GIS Provides Customer Satisfaction for Hong Kong Bus Company

By Jim Baumann

Hong Kong is home to nearly 7 million people, who in many ways define the urban experience.The city's residential districts of Kowloon and New Territories are among those areas with the largest number of inhabitants in the world, while Central is the world's most densely populated commercial district, with almost twice as many jobs per square kilometer as Manhattan in New York City.

Due to the small portion of flat land suitable for construction, the city boasts a very concentrated high-rise environment.The more than 7,000 skyscrapers clustered in Hong Kong create a dynamic visual effect of energy and efficiency that accurately reflects the vitality of its residents.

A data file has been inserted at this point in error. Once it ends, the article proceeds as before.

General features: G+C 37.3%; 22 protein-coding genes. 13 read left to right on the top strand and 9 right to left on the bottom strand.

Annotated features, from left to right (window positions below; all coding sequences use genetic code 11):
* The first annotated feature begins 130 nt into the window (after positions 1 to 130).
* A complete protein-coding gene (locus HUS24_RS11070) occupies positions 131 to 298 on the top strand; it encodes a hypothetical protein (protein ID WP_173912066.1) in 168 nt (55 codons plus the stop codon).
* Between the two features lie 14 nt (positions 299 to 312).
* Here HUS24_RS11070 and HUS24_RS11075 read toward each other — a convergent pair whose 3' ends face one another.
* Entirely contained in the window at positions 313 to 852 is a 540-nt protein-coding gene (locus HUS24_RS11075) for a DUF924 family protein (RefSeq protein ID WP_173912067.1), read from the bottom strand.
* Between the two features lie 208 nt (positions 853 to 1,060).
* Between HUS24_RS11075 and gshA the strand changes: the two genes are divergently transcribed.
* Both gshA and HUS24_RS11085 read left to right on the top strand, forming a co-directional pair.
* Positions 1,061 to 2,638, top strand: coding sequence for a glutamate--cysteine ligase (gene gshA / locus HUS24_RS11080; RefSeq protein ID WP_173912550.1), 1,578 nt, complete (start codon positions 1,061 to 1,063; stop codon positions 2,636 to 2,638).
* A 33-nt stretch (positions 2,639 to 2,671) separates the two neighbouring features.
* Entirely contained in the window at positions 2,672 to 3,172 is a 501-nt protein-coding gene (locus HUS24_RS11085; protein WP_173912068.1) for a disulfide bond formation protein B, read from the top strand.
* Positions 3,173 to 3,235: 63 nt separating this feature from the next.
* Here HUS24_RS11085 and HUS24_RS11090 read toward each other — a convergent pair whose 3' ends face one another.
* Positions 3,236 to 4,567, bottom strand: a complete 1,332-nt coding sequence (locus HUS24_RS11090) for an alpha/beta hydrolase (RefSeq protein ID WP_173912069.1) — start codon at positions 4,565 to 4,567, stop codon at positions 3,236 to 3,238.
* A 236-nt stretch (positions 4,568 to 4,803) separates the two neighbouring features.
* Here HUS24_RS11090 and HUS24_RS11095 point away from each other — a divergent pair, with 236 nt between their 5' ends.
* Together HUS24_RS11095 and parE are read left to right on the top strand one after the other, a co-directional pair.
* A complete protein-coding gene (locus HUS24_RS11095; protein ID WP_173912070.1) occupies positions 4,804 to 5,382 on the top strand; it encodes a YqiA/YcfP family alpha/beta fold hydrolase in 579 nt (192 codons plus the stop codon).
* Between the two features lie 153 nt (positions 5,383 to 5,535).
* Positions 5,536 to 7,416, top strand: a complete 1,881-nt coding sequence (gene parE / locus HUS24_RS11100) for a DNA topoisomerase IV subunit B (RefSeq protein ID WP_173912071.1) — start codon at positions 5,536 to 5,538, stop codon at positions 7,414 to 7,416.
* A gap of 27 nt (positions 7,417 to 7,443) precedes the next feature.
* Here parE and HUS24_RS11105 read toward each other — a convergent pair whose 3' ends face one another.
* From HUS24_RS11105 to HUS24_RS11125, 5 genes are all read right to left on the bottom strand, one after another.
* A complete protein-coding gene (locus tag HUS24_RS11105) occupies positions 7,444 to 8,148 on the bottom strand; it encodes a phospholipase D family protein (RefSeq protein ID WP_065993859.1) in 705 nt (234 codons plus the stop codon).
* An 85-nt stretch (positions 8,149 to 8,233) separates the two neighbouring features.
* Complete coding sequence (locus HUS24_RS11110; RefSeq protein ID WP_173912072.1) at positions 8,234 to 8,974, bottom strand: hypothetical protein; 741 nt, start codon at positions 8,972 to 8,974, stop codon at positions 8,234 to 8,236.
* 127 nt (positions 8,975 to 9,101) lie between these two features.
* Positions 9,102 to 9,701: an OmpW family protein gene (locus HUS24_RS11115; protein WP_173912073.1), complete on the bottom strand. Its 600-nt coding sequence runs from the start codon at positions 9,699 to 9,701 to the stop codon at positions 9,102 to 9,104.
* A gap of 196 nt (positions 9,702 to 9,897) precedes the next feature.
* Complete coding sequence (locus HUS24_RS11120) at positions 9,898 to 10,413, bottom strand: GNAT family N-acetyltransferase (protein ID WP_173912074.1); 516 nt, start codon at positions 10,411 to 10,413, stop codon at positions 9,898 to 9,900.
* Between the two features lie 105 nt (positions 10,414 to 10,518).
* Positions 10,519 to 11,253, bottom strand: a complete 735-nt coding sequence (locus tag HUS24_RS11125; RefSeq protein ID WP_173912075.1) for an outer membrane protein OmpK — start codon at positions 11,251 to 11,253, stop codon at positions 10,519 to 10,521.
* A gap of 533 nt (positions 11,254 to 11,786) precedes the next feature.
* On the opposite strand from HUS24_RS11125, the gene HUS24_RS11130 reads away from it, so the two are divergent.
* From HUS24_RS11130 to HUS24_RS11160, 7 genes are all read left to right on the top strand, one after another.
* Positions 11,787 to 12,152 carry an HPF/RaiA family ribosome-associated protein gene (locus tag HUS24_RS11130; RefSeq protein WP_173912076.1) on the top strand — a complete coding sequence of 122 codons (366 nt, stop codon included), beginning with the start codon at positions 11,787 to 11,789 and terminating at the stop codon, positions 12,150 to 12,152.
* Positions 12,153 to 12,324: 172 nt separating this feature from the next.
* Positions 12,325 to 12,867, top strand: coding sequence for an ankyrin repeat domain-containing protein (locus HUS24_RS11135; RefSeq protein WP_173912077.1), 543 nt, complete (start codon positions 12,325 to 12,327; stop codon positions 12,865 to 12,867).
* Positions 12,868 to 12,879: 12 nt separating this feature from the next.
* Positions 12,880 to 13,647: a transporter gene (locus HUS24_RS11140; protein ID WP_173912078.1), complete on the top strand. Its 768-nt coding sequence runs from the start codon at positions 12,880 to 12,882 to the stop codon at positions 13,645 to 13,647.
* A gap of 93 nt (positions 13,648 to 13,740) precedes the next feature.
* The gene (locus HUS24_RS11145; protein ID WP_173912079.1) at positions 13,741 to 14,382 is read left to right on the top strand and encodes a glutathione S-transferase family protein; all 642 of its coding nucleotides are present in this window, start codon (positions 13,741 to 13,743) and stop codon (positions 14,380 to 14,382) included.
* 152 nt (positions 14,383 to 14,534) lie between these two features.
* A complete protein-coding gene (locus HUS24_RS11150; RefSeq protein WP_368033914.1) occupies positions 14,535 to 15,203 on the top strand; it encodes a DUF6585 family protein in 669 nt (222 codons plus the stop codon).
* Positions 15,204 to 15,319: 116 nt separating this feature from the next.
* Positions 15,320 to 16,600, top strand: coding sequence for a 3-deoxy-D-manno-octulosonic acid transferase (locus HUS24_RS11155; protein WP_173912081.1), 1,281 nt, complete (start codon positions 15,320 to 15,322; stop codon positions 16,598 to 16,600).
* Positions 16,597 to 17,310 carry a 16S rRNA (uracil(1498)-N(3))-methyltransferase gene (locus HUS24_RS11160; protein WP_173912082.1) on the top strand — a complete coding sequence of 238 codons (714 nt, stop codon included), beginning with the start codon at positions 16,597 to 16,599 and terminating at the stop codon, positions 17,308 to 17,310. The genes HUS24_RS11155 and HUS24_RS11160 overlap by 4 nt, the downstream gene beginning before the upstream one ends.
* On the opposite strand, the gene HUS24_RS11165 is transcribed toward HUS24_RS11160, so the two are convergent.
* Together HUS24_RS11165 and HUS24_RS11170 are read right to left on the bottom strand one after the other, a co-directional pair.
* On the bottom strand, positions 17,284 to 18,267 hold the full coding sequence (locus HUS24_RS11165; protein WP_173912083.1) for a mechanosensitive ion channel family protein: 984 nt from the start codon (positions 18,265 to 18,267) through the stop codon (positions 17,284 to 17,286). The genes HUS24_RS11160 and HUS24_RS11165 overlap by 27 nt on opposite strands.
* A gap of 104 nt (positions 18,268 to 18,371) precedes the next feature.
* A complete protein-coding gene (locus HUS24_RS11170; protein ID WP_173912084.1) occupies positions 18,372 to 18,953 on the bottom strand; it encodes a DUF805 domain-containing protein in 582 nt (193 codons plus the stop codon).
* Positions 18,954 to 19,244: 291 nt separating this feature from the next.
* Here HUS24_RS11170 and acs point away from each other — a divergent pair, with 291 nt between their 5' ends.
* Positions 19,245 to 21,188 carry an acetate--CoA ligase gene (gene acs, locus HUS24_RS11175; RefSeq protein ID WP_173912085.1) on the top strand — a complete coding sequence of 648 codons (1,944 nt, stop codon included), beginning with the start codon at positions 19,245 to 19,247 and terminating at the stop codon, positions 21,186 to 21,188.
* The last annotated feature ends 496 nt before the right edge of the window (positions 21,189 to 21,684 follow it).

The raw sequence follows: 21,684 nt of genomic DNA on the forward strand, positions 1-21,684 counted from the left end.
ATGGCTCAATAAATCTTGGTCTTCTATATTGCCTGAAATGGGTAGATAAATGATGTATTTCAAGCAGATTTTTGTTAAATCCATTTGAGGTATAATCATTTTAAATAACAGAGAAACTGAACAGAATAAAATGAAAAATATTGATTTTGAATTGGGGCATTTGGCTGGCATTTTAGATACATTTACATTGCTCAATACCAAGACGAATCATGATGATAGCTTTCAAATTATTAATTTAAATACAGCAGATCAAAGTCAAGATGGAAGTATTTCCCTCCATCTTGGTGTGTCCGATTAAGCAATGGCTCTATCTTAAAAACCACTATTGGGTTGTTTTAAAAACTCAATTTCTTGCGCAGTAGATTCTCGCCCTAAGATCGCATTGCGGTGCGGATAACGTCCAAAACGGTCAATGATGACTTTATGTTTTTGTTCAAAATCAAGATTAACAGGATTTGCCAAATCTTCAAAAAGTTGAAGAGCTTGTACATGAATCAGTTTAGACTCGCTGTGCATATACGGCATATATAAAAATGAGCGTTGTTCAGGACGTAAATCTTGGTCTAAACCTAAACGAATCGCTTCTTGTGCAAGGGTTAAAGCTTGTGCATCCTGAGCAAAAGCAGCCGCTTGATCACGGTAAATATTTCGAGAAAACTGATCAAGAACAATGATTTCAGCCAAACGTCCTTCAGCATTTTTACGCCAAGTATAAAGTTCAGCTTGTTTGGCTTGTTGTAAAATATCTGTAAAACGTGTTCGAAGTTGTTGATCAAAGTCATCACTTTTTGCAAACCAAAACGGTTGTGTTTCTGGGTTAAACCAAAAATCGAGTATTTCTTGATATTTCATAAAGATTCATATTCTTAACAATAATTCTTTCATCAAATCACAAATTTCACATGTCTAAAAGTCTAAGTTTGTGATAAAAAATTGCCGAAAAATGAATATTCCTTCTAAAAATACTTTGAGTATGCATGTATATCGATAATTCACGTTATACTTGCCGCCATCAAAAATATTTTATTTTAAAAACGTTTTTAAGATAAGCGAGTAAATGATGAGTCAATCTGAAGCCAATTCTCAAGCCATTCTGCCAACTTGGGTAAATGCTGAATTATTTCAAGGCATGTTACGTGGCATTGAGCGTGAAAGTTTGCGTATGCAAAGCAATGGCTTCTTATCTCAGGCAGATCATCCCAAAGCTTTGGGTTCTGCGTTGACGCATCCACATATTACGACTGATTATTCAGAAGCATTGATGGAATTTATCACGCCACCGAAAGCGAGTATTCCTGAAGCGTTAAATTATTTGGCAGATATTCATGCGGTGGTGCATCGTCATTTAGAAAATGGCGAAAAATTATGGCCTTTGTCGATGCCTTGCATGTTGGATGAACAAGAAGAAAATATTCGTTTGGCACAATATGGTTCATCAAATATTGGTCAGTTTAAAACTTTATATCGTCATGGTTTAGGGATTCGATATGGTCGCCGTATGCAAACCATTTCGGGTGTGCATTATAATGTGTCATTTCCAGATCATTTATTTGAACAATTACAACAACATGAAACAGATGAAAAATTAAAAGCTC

Because of Hong Kong's dense concentration of inhabitants, the city's mass transit system is equally dynamic.The city provides a variety of public transportation alternatives with stations and stops that are within easy walking distance of most residential and commercial buildings.In addition, the various elements of the transit system are interconnected to allow easy and efficient transport from one part of the city to another.Hong Kong has also implemented an automated ticketing procedure known as the Octopus Interchange Scheme, which can be used for most of the modes of public transportation employed there.